An Eastern Airlines Boeing 757 carrying 162 people from Atlanta touched down at National Airport yesterday afternoon, marking a major defeat for civic groups that have campaigned to bar the new generation, low-noise passenger jets from that airport.
The airliner was the first 757 to make a scheduled flight into National and arrived just hours after federal aviation officials confirmed that they had granted permission for the plane to use the airport.
Civic groups had fought to bar the 757 from National, arguing there is a serious question whether the plane can operate safely there, expressing doubts whether the 757 would be as quiet as the airlines claimed, and saying that the airlines needed a firm signal that the new generation of jetliners now coming into use should be sent to the underused Dulles International Airport -- not National.
The start of 757 service came as Transportation Secretary Elizabeth Dole was moving to lower the number of passengers allowed to use the federally owned National Airport below the current annual ceiling of 16 million. The airport is operating well below its current passenger limit and some of the 757's critics fear that the new planes, which can carry 185 passengers, will make for more, not less, congestion at National.
In a letter released yesterday, Federal Aviation Administration chief J. Lynn Helms rejected many of the civic groups' objections to the 757. Helms said in the letter to Eastern Airlines President Frank Borman that flight and simulator testing showed the twin-engined jet "meets all safety and operating criteria" for use at the airport, and authorized service to begin.
Eastern then scheduled a 757 for an Atlanta-Washington run, a route on which the airline mainly uses the smaller three-engine 727, which typically carries about 150 passengers. "We expect to maximize the use of the 757 airplane in here," said Eastern official Russ Upshaw.
Eastern is the only domestic airline currently operating the 757. Delta and Air Florida, which also operate at National, have ordered the $40 million plane for their fleets, according to a Boeing Co. spokesman.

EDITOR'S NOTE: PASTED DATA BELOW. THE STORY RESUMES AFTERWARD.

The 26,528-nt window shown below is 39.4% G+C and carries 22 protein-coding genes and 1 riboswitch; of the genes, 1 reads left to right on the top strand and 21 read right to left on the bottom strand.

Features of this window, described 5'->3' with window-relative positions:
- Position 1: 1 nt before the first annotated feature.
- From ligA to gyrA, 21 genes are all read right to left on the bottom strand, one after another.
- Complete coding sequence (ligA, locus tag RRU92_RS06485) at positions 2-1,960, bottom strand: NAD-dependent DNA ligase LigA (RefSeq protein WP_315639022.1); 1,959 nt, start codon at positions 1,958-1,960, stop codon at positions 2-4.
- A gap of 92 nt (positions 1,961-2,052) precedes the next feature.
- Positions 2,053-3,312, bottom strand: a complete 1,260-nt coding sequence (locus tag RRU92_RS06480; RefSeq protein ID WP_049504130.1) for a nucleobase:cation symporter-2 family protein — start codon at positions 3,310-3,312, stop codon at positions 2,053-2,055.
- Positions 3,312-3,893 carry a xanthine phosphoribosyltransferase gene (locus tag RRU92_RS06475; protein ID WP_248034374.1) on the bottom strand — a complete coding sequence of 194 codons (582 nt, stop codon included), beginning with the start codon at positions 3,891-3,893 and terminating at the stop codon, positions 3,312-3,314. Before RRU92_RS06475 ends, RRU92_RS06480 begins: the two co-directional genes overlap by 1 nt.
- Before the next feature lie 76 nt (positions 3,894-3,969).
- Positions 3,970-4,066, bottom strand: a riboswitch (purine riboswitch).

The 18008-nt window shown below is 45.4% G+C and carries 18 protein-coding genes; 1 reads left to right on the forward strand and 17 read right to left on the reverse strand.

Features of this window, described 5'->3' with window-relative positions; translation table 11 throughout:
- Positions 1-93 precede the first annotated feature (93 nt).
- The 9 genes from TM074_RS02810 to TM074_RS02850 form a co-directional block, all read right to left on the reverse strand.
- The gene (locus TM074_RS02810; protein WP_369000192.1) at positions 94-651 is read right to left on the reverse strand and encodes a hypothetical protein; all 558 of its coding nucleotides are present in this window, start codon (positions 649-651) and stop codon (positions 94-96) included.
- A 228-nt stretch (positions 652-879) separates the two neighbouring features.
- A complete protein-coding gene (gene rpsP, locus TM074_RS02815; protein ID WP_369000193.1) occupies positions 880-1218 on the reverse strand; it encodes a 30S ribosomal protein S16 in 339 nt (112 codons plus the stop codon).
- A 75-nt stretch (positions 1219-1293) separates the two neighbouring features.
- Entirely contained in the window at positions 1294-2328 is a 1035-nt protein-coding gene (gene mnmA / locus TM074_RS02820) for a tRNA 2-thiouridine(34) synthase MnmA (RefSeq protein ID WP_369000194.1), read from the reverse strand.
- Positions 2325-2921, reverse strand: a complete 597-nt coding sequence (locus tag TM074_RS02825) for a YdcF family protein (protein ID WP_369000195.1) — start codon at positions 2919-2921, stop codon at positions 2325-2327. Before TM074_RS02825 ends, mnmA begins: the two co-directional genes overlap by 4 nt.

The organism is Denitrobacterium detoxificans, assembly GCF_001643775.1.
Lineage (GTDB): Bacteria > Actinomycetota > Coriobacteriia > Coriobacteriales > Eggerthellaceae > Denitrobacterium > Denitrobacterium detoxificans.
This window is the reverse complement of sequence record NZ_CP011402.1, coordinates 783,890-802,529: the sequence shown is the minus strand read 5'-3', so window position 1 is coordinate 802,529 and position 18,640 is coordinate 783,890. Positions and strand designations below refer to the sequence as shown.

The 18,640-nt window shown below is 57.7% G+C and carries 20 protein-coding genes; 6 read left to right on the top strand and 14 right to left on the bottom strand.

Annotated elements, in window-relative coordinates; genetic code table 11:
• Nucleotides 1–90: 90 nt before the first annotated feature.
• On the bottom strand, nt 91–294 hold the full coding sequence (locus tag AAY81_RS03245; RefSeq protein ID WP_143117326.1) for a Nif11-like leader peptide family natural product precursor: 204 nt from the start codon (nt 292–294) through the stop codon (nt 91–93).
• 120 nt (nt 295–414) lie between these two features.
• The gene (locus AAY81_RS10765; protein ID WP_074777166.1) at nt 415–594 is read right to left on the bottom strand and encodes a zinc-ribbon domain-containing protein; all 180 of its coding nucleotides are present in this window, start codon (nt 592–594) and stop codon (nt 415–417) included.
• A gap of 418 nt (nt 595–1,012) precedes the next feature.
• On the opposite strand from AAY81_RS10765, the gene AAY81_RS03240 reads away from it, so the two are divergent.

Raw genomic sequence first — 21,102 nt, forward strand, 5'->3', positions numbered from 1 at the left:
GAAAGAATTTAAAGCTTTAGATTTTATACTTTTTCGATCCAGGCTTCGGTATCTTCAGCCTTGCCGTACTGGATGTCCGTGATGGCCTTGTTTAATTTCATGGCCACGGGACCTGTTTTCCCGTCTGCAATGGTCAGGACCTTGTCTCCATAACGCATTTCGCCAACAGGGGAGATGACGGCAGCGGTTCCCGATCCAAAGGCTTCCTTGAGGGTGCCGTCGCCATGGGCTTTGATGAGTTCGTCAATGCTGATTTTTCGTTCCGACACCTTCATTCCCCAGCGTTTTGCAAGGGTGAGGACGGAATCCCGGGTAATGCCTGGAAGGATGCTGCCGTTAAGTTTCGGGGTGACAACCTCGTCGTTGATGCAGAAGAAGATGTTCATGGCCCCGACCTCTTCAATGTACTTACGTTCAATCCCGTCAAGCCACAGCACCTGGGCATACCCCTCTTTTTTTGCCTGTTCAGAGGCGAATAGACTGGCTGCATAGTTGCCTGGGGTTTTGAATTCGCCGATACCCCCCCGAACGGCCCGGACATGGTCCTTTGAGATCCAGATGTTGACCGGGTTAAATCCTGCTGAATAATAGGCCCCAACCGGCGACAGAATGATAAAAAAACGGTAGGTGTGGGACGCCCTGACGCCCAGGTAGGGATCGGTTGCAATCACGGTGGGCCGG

Dole's proposals also would allow two more takeoffs or landings per hour by commuter planes and cancel daytime noise standards that the FAA proposed in 1981 in an effort to force the retirement of the airline's current noisy airplanes from National by the mid-1980s.
Those changes, unlike the decision to admit the 757, will be subject to a public hearing.
Clearance for the 757 and the proposed policy changes are widely seen in aviation circles as a package that gives civic groups a lowered passenger ceiling at National that they wanted, and airlines permission to use the 757 and other concessions that they sought. Federal officials have denied that the 757 decision was linked with the others.
Eastern officials and Helms maintained the 757 would be a "good neighbor" to people living along the National flight path. When the plane made a test flight into the airport on a recent Saturday, many people in the terminal and under its path said it seemed quieter than other jets.
The Coalition on Airport Problems, the main group leading the fight to control National, said the airplane's large size might make it unsafe for National's relatively short runways and overrun area and curved approach paths.
Even without safety concerns, coalition President Eric Bernthal said, the 757 should go to Dulles. "If the message they're trying to say is, Dulles is the airport of the future, then why are they letting new generation aircraft into National?" he asked. He said the coalition also opposed scrapping the daytime noise limits and wanted a phased reduction in traffic that would force airlines to move much of their traffic to Dulles.
With a wingspan of 125 feet, Eastern's 757 replaces the Boeing 727-200 as the largest plane using National.